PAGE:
Smoking Gun

August 11, 2014

Monday, August 11, 2014

Good afternoon:

Voila! A smoking gun that reads like a manner-and-means section of a conspiracy indictment in federal court.

Page 1: https://www.flickr.com/photos/66500846@N05/14878116961/
(Note the September 27, 2007 fax stamp at the top of the page and the defense attorney’s Bates stamp in the bottom right-hand corner)

Page 2: https://www.flickr.com/photos/66500846@N05/14694518239/in/photostream/

Page 3: https://www.flickr.com/photos/66500846@N05/14901028283/in/photostream/

This is a draft of a three-page supplementary order on suppression that the prosecutor, Jim Harris, faxed to Crane’s defense attorney, Chris McNeil four months before trial on September 27, 2007. This order purportedly supplements a previous order denying the motion to suppress.

The draft order contains a set of proposed findings of fact that contradict what the 911 caller reported to the dispatcher and the sworn testimony of Deputy Eddie McGuire, the arresting officer and sole witness at the preliminary and suppression hearings and before the grand jury.

This scripted new set of facts was introduced at the trial without objection by Crane’s defense attorney who did not cross examine the 911 caller or the arresting officer about their prior inconsistent statements. The most glaring inconsistencies were:

(1) The 911 caller testified at trial that Crane asked him if he knew where she could buy heroin, but he told the 911 dispatcher that she was writing stuff down in a notebook and having a conversation with a neighbor in the neighbor’s yard which she mentioned something about tar heroin and all that stuff. He wrote out a statement the next day in which he never mentioned heroin or any other drug and said he had a conversation with Crane about where to acquire barrels to use as planter boxes.

(2) The arresting officer testified at trial that he did not pull her over; rather, he noticed her slow driving with her left-turn signal on as he approached her from behind. As he drew near, she pulled over into the emergency lane and stopped. Because her driving was suspicious, he pulled in behind her to stop and investigate. However, he testified at the suppression and preliminary hearings that her driving was okay and he pulled her over because he thought she possessed heroin. Her lawyer did not cross examine him about his previous testimony that he stopped her.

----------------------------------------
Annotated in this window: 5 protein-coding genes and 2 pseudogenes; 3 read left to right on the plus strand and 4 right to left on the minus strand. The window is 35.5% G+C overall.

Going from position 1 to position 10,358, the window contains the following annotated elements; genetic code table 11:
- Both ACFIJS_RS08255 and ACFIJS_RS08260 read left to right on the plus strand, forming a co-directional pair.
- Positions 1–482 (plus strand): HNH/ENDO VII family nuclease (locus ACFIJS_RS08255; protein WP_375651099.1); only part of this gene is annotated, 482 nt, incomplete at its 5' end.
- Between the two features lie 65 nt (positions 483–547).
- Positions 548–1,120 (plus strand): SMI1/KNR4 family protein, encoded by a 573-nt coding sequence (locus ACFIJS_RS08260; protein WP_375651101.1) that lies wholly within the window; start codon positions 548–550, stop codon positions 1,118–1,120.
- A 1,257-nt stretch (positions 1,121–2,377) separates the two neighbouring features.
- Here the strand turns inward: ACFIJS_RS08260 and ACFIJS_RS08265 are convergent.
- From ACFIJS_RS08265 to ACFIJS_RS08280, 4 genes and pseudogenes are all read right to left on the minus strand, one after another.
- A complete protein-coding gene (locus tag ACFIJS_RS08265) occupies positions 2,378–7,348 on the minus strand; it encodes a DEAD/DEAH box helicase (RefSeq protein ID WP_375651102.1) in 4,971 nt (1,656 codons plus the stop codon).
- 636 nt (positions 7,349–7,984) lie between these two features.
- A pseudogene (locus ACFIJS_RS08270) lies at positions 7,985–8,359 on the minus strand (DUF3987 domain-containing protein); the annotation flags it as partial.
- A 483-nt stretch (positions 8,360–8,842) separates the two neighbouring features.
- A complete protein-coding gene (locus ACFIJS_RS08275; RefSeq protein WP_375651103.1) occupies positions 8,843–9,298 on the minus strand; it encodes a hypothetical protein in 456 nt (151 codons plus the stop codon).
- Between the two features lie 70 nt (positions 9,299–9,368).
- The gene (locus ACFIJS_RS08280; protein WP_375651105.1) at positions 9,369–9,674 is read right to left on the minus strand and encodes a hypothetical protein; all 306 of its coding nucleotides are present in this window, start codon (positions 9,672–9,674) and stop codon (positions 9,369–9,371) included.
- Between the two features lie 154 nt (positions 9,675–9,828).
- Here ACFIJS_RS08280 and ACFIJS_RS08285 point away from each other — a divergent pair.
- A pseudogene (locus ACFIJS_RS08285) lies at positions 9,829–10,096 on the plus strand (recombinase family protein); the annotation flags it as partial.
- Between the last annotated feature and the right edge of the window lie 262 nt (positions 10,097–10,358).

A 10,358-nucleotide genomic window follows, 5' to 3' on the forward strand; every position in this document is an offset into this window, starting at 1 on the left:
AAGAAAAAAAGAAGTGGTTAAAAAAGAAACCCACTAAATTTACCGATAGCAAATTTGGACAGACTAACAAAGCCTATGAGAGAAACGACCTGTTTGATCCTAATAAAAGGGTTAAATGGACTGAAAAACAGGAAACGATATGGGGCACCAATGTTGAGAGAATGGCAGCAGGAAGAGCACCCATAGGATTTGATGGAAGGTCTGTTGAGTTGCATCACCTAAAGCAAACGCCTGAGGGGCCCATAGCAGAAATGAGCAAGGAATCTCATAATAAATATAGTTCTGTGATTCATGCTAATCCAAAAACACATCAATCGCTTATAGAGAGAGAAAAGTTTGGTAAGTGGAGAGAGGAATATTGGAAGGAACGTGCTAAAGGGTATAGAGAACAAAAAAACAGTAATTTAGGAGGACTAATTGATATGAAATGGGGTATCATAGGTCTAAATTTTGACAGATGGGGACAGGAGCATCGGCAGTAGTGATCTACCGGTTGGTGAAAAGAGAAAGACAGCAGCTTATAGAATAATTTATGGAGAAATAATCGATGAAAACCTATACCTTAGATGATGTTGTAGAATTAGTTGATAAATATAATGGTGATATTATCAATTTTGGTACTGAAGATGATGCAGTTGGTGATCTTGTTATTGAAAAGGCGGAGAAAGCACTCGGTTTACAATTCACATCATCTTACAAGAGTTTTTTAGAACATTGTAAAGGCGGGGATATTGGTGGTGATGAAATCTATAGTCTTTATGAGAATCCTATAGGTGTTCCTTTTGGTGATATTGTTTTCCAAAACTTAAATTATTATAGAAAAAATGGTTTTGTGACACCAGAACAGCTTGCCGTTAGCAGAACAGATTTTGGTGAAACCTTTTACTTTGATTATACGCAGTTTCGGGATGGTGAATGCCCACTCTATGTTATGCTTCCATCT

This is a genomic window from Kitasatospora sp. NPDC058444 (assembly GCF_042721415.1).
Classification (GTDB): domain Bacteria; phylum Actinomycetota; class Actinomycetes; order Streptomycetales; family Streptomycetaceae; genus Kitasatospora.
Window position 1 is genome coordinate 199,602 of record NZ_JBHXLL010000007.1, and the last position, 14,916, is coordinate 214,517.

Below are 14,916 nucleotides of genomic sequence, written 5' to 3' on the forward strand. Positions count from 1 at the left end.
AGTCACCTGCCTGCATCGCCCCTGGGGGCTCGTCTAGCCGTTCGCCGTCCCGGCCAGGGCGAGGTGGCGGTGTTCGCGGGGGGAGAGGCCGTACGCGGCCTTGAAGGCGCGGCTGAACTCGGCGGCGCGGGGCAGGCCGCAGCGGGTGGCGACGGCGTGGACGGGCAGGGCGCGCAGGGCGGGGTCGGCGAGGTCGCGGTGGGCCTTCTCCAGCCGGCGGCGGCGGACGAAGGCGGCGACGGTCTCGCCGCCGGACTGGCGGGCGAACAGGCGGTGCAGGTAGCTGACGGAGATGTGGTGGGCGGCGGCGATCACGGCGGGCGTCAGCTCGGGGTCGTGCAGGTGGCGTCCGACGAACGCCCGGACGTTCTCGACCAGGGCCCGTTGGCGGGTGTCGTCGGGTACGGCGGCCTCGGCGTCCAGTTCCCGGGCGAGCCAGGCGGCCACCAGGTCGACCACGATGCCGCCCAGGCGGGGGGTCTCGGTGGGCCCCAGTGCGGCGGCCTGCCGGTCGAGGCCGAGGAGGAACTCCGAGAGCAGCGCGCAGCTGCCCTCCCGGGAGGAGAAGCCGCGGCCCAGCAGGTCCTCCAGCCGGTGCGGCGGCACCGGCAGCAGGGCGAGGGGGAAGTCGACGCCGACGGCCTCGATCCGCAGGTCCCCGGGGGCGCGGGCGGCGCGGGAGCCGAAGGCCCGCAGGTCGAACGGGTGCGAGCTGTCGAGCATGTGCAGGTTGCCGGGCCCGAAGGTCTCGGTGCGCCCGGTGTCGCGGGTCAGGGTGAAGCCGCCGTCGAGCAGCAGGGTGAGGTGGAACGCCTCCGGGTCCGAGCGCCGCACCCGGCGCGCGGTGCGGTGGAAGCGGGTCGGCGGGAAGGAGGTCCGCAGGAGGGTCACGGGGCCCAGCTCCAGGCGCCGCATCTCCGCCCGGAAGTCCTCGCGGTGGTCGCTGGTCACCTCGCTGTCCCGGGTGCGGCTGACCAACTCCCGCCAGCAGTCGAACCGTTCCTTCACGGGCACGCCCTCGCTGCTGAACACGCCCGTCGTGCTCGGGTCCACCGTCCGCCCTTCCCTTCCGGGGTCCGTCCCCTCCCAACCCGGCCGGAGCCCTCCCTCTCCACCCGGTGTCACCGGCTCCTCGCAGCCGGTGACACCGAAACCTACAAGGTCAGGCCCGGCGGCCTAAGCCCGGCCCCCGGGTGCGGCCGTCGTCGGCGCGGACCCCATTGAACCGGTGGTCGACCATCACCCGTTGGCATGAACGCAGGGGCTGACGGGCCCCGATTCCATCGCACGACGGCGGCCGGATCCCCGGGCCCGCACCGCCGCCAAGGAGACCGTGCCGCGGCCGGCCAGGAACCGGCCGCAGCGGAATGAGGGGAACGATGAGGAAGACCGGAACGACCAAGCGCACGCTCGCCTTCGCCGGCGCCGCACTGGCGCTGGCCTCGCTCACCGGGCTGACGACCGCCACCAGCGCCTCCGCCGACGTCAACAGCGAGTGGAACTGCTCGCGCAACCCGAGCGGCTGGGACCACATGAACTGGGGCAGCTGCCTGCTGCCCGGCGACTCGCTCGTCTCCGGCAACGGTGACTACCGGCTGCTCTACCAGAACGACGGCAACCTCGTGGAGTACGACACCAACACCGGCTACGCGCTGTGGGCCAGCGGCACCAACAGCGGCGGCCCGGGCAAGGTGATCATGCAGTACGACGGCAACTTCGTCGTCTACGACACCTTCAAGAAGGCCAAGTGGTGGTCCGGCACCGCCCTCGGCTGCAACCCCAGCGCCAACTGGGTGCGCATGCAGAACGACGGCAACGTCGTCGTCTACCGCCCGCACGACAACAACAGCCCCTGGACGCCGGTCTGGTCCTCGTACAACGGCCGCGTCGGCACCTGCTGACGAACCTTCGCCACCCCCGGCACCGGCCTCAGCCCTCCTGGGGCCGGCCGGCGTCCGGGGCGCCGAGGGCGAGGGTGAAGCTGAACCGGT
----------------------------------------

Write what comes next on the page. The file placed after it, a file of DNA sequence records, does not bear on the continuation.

He also testified at trial that, after he arrested and transported Crane to the hospital for a blood draw, he saw a plastic baggie containing an apparent controlled substance in plain view in the seat-belt crack next to Crane, who was sitting in the back seat on the driver’s side of his police cruiser with her hands handcuffed behind her back. He said her watch was also in plain view next to the baggie. However, he had previously testified at the preliminary hearing that he found the baggie under the back seat after she told him that her watch had fallen off her wrist during the transport and slipped behind the seat. She asked him to retrieve it for her and he found her watch and the baggie after he moved the back seat. He also admitted that he could not have seen the baggie and her watch without moving the seat.

Before the arresting officer handcuffed Crane and placed her in the back seat of his cruiser, a female officer searched her and did not find the baggie containing the suspected controlled substance. She searched Crane thoroughly at the scene of the stop, including searching her pockets with her hands and visually searching her breasts and crotch in full view of passing traffic.

At the request of the prosecutor and without objection from her defense attorney, the trial judge prohibited the defense from mentioning Crane’s request to retrieve her watch. He also did not cross examine the deputy about his prior inconsistent testimony that her watch was not in plain view.

A toxicological analysis of Crane’s blood sample (drawn after she was pulled over, searched and arrested) using gas chromatology and mass spectrometry (GCMS) detected no drugs or alcohol.

Nevertheless, the jury convicted her of DUI, possession of crack cocaine and tampering with evidence. She was sentenced to 8 years in prison.

The draft supplemental order, which uncannily predicted the material changes in the 911 caller’s and the deputy’s trial testimony 4 months before trial, was filed 3 days after the trial concluded.

Chris McNeill told Crane and me that the judge issued the order sua sponte (i.e., on his own) and he had no knowledge about it until he received a copy from the clerk’s office after the order was filed.

Although I asked him many times to file a motion to set it aside for relying on the scripted trial testimony, he never did.

To this day, he continues to deny that he knew about this order before it was filed.

I described the draft of the supplemental order as similar to a manner-and-means section of a federal grand jury indictment because it showed the manner and means by which the prosecutor and her own defense attorney conspired to rig the outcome of her trial.

Her defense attorney’s role in the conspiracy was to assure a guilty verdict by not cross examining the witnesses and by his denial of any knowledge of the supplemental order until after it was filed and his refusal to file a motion to set it aside.

Chris McNeill should be disbarred and prosecuted for conspiracy to violate her civil rights.

Stay tuned. In our next post, we will take down the crime lab.

This is our 1175th post. If you appreciate what we do, please make a donation.

Thank you,

Fred


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